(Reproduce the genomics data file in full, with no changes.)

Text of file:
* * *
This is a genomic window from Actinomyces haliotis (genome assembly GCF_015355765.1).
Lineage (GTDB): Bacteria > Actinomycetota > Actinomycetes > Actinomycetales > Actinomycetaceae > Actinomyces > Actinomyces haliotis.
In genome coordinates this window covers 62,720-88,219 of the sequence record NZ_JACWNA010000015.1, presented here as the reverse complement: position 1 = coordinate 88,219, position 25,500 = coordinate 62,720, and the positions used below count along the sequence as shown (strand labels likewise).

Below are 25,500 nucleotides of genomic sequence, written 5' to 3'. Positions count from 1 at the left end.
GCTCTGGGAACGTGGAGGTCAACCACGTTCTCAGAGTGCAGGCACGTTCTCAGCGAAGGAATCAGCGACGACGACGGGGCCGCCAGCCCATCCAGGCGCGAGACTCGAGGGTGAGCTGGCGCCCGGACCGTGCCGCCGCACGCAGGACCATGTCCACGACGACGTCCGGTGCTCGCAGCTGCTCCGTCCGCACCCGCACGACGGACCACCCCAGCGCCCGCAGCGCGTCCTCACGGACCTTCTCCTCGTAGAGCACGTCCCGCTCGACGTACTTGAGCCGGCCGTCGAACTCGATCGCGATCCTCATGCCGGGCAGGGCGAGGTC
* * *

This is a genomic window from Actinomyces haliotis (genome assembly GCF_015355765.1).
Lineage (GTDB): Bacteria > Actinomycetota > Actinomycetes > Actinomycetales > Actinomycetaceae > Actinomyces > Actinomyces haliotis.
In genome coordinates this window covers 62,720-88,219 of the sequence record NZ_JACWNA010000015.1, presented here as the reverse complement: position 1 = coordinate 88,219, position 25,500 = coordinate 62,720, and the positions used below count along the sequence as shown (strand labels likewise).

Below are 25,500 nucleotides of genomic sequence, written 5' to 3'. Positions count from 1 at the left end.
GCTCTGGGAACGTGGAGGTCAACCACGTTCTCAGAGTGCAGGCACGTTCTCAGCGAAGGAATCAGCGACGACGACGGGGCCGCCAGCCCATCCAGGCGCGAGACTCGAGGGTGAGCTGGCGCCCGGACCGTGCCGCCGCACGCAGGACCATGTCCACGACGACGTCCGGTGCTCGCAGCTGCTCCGTCCGCACCCGCACGACGGACCACCCCAGCGCCCGCAGCGCGTCCTCACGGACCTTCTCCTCGTAGAGCACGTCCCGCTCGACGTACTTGAGCCGGCCGTCGAACTCGATCGCGATCCTCATGCCGGGCAGGGCGAGGTC